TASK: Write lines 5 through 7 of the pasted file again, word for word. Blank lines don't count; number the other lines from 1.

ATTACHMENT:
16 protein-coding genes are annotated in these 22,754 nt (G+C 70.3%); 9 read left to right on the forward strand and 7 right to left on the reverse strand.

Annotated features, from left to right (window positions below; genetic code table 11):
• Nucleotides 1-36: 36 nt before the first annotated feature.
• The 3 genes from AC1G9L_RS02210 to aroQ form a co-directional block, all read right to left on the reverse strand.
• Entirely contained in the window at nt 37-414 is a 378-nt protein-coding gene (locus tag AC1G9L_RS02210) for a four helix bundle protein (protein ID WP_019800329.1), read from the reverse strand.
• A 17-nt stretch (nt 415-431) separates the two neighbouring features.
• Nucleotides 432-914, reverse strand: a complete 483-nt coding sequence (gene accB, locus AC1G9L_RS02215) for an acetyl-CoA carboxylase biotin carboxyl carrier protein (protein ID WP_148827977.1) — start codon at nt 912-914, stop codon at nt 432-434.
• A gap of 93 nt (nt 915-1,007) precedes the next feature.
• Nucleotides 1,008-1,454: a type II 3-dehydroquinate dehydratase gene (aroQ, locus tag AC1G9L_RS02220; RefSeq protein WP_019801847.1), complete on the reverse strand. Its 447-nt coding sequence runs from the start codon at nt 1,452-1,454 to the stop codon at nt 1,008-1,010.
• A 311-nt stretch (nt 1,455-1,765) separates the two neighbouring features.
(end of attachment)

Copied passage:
• Entirely contained in the window at nt 37-414 is a 378-nt protein-coding gene (locus tag AC1G9L_RS02210) for a four helix bundle protein (protein ID WP_019800329.1), read from the reverse strand.
• A 17-nt stretch (nt 415-431) separates the two neighbouring features.
• Nucleotides 432-914, reverse strand: a complete 483-nt coding sequence (gene accB, locus AC1G9L_RS02215) for an acetyl-CoA carboxylase biotin carboxyl carrier protein (protein ID WP_148827977.1) — start codon at nt 912-914, stop codon at nt 432-434.